Offset search for PTMs with FragPipe
Traditional closed search requires that precursor masses match the identified peptide within a small mass tolerance (e.g., +/-20 ppm), often with variable modifications allowed on only one or a few amino acid residues. In contrast, the open search strategy allows precursor masses to differ from the identified peptide by any mass within a large range (e.g., -100 to +150). Mass offset search is an intermediate strategy, allowing selected mass differences (within a tolerance, e.g. 20 ppm) on any peptide match, with no residue restriction (far right, below).
Parthenolide is a protein-reactive compound frequently used by cytoskeleton researchers to inhibit tubulin detyrosinases, but it is suspected to hit more than just those enzymes. Labeled peptides should have a +248.14125 Da mass shift, and we want to allow modification of any amino acid so we can learn more about parthenolide’s specificity. This is a case for mass offset search.
The samples we will use for this tutorial are purified tubulin treated with either DMSO (control) or parthenolide, download the two spectral files from Dropbox here. Citation: Hotta, Takashi, et al. “Parthenolide Destabilizes Microtubules by Covalently Modifying Tubulin.” Current Biology 31.4 (2021): 900-907.
- Add the data
- Load the offset workflow
- Fetch a sequence database
- Customize the search settings
- Set the output location and run
- Examine the results
When you launch FragPipe, check that MSFragger and Philosopher are both configured. If you haven’t downloaded them yet, use their respective ‘Download / Update’ buttons. See this page for more help, Python is not needed for this exercise.
Add the data
1) Load the files (drag and drop or browse) and specify experiments: “DMSO” for the file ending 69, “PTL” (short for parthenolide) for the one ending 70. 2) Select the ‘Mass-Offset-CommonPTMs’ workflow from the dropdown menu and click ‘Load’.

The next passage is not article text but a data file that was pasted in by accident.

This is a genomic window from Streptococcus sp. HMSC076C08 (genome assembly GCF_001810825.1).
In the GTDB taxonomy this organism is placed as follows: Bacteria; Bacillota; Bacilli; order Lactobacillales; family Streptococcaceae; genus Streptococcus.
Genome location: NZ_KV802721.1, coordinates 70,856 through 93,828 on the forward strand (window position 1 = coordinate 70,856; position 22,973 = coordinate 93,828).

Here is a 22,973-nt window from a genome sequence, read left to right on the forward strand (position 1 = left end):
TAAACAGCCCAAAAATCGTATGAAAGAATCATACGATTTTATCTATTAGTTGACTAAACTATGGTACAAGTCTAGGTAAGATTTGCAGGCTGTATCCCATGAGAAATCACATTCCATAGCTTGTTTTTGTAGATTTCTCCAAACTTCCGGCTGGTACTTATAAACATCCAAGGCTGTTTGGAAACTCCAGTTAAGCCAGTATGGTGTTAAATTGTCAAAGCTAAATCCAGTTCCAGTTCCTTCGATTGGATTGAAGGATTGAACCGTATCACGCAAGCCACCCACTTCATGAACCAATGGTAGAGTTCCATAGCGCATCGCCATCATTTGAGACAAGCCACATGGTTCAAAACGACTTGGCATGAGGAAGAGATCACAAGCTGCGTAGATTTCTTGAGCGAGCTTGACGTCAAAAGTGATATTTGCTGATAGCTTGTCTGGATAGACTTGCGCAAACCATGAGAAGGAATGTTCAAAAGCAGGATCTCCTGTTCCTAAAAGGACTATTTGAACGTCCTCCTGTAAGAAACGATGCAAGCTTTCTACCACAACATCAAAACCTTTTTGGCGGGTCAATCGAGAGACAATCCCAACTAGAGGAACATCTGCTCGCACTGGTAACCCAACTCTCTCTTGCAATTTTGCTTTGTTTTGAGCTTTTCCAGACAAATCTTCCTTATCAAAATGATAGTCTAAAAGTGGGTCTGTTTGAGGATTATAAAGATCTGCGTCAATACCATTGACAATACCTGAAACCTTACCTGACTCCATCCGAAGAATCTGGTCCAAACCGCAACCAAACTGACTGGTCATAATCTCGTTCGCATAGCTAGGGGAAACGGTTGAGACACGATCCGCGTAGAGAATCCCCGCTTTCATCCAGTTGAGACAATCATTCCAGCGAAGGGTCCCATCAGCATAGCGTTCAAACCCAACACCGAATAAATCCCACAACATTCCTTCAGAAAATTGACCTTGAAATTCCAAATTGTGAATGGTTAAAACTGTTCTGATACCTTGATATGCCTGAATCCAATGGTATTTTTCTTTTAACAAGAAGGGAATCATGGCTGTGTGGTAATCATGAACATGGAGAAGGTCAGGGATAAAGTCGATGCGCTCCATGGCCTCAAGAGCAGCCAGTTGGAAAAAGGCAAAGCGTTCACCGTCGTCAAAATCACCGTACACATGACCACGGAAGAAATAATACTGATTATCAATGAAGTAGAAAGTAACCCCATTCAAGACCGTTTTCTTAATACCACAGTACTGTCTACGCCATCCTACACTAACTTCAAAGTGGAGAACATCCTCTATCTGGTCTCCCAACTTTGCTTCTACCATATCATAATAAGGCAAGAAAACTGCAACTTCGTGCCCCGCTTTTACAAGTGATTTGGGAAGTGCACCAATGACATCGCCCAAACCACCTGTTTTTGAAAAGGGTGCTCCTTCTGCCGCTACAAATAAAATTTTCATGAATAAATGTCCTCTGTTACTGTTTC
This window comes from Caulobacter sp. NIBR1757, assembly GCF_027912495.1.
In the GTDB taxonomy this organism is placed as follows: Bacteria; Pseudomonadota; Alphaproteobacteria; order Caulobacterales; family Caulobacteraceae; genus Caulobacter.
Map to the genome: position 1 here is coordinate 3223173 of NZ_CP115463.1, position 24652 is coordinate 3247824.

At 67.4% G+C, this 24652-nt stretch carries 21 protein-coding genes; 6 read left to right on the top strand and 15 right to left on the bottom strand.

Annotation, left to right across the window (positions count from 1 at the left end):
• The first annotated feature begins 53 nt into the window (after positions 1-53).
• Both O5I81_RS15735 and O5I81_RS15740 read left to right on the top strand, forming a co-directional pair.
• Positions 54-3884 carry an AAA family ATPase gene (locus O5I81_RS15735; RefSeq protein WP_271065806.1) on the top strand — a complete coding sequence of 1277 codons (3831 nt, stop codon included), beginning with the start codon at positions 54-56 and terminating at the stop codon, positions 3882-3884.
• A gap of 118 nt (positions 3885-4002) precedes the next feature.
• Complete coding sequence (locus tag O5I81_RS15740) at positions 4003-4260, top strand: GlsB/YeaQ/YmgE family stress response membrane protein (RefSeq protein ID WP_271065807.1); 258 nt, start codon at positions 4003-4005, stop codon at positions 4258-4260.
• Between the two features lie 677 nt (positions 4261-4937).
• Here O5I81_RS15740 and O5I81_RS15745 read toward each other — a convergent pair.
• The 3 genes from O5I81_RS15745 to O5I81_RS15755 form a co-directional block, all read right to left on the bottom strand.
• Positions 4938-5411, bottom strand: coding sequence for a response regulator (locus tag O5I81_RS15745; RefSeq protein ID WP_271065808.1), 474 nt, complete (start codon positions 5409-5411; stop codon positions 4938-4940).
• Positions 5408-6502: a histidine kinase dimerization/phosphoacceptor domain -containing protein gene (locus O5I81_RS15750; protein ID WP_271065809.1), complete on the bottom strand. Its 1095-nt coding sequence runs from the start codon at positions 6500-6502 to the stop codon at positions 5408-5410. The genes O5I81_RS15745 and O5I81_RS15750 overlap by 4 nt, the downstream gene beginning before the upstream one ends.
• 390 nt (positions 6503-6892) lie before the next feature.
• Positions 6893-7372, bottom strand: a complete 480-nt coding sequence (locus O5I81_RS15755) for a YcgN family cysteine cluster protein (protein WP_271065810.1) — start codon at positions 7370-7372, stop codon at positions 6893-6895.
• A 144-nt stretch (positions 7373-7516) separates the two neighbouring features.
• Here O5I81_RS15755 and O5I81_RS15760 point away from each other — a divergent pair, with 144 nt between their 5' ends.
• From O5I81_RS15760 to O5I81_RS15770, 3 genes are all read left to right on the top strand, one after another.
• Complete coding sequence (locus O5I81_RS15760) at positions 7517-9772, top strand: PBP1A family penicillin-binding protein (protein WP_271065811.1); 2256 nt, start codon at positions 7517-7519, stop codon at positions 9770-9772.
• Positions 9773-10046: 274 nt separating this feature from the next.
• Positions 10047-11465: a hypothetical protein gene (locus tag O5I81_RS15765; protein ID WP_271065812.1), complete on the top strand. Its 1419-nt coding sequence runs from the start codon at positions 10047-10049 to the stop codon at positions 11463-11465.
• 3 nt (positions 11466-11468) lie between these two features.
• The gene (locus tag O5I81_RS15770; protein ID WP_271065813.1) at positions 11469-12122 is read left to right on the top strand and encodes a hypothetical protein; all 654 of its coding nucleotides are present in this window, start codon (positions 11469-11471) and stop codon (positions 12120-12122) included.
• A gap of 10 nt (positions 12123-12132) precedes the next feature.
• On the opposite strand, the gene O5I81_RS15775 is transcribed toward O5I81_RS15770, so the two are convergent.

Fetch a sequence database
3) Now we need to select a protein sequence database. You can choose to download a readymade human .fas file from here, or you can download one using FragPipe. Downloading is easy, so we could also choose to download one at this point. On the Database tab, click the ‘Download’ button. Follow the prompts to use the default settings (reviewed human sequences with common contaminants).
Click ‘Yes’ to download the database. When it’s finished, you should see that the
FASTA file path now points to the new database.
Customize the search settings
4) In the MSFragger tab, check the first box in the Variable modifications section to set methionine oxidation as a variable modification. Because we want to allow parthenolide to label any residue (and because cysteines were alkylated after parthenolide was added), we need to make cysteine carbamidomethylation a variable mod instead of a fixed mod. To do this, first add C +57.02146 to the list of variable modifications.
5) Then scroll down to set fixed Mass Delta to 0 for cysteine. 6) When we loaded the ‘Mass-Offset-CommonPTMs’ workflow, the default list of offsets includes more than we need for this analysis since we want to focus on parthenolide. In the ‘Mass Offsets’ field, replace the offsets list with just 0/248.14125 for the parthenolide adduct.
7) On the ‘PTMs’ tab, remove ‘Failed_Carbamidomethylation:-57.021464’ from the Custom mass shifts box (so that it is empty).
Set the output location and run
8) On the Run tab, make a new folder for the output files (e.g. ‘offset_results’), then click ‘RUN’ and wait for the analysis to finish.
When the run is finished, ‘DONE’ will be printed at the end of the text in the console.
Examine the results
In the output location (‘offset_results’ folder), you will see subfolders containing individual results for DMSO and PTL, plus PTM-Shepherd output files that summarize the mass shifts from both experimental conditions together. A guide to all the output files can be found here.